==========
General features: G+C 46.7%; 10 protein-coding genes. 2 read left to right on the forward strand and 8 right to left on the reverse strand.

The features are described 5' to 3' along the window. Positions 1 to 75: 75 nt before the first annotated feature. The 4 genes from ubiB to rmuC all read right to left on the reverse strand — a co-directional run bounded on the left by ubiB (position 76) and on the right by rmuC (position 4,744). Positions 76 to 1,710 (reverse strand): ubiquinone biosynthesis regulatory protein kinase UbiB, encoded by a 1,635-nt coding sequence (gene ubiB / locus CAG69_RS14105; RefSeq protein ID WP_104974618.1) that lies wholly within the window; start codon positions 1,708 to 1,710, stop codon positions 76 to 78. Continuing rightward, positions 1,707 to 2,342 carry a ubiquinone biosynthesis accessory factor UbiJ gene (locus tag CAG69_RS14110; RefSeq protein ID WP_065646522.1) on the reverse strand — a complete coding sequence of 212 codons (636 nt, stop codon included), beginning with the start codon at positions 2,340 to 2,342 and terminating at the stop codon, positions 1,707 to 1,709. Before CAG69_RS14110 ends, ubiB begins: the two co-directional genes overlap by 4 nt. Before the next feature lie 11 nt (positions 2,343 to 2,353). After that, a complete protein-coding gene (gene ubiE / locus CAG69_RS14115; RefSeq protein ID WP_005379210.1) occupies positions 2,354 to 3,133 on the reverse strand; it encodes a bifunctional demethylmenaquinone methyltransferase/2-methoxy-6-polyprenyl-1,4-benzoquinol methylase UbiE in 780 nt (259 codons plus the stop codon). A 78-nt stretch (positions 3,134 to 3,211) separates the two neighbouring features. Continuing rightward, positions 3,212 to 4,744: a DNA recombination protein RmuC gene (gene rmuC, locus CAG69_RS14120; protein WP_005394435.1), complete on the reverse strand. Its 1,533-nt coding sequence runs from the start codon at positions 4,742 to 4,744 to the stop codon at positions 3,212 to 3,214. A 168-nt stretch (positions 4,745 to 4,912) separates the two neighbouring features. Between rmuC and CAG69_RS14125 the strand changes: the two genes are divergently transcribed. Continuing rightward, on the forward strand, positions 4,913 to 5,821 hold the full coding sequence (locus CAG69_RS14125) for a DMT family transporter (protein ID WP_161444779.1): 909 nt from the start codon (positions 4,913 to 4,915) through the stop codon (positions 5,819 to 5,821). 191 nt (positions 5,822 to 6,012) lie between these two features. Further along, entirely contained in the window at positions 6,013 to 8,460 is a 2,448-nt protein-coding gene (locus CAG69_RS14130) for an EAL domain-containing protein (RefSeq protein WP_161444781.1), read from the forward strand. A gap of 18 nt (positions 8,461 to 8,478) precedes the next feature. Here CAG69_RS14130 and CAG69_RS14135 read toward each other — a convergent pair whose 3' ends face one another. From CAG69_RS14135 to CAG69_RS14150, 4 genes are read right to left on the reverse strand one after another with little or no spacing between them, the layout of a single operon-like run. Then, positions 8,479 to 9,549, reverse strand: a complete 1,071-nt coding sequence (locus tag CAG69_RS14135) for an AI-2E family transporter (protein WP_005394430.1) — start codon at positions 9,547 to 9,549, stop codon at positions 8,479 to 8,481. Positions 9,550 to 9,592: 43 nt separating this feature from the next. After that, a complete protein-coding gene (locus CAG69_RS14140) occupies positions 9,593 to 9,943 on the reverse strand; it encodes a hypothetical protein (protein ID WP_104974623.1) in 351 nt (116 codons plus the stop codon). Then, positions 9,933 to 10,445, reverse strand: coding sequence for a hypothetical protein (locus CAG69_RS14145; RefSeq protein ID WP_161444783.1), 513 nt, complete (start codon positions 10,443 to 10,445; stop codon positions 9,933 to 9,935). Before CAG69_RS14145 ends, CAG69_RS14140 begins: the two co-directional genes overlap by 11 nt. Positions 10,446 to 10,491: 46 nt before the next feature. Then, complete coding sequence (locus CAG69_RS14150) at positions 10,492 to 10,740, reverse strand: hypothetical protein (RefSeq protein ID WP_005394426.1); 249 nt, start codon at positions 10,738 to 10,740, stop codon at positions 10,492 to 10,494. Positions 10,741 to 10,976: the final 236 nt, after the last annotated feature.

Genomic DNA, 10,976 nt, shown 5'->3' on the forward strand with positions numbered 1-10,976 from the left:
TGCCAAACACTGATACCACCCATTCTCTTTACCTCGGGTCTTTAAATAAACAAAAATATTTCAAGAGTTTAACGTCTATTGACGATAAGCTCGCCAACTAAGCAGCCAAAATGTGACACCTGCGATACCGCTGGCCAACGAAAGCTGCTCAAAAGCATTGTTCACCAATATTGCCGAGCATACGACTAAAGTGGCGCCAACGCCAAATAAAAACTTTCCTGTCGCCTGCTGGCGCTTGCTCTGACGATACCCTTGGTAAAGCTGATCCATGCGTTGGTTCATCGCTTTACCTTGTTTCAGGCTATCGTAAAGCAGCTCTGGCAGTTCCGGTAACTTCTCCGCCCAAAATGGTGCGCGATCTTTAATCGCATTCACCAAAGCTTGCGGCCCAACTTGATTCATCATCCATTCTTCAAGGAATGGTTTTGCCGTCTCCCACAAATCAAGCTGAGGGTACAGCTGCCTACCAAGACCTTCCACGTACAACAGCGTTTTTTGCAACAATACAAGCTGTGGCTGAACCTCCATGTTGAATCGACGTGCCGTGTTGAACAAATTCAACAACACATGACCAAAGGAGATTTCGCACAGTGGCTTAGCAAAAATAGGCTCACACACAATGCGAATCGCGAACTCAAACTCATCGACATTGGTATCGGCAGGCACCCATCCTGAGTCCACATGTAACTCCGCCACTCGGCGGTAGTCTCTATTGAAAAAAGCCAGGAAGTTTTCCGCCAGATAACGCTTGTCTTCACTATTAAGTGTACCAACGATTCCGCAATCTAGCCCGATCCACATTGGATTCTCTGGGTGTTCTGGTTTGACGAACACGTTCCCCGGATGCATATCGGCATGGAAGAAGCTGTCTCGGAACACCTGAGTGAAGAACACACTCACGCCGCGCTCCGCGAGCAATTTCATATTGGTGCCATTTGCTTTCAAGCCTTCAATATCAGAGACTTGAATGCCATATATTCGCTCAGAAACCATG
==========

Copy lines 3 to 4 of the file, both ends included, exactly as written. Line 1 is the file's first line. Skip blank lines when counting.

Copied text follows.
Genomic DNA, 10,976 nt, shown 5'->3' on the forward strand with positions numbered 1-10,976 from the left:
TGCCAAACACTGATACCACCCATTCTCTTTACCTCGGGTCTTTAAATAAACAAAAATATTTCAAGAGTTTAACGTCTATTGACGATAAGCTCGCCAACTAAGCAGCCAAAATGTGACACCTGCGATACCGCTGGCCAACGAAAGCTGCTCAAAAGCATTGTTCACCAATATTGCCGAGCATACGACTAAAGTGGCGCCAACGCCAAATAAAAACTTTCCTGTCGCCTGCTGGCGCTTGCTCTGACGATACCCTTGGTAAAGCTGATCCATGCGTTGGTTCATCGCTTTACCTTGTTTCAGGCTATCGTAAAGCAGCTCTGGCAGTTCCGGTAACTTCTCCGCCCAAAATGGTGCGCGATCTTTAATCGCATTCACCAAAGCTTGCGGCCCAACTTGATTCATCATCCATTCTTCAAGGAATGGTTTTGCCGTCTCCCACAAATCAAGCTGAGGGTACAGCTGCCTACCAAGACCTTCCACGTACAACAGCGTTTTTTGCAACAATACAAGCTGTGGCTGAACCTCCATGTTGAATCGACGTGCCGTGTTGAACAAATTCAACAACACATGACCAAAGGAGATTTCGCACAGTGGCTTAGCAAAAATAGGCTCACACACAATGCGAATCGCGAACTCAAACTCATCGACATTGGTATCGGCAGGCACCCATCCTGAGTCCACATGTAACTCCGCCACTCGGCGGTAGTCTCTATTGAAAAAAGCCAGGAAGTTTTCCGCCAGATAACGCTTGTCTTCACTATTAAGTGTACCAACGATTCCGCAATCTAGCCCGATCCACATTGGATTCTCTGGGTGTTCTGGTTTGACGAACACGTTCCCCGGATGCATATCGGCATGGAAGAAGCTGTCTCGGAACACCTGAGTGAAGAACACACTCACGCCGCGCTCCGCGAGCAATTTCATATTGGTGCCATTTGCTTTCAAGCCTTCAATATCAGAGACTTGAATGCCATATATTCGCTCAGAAACCATG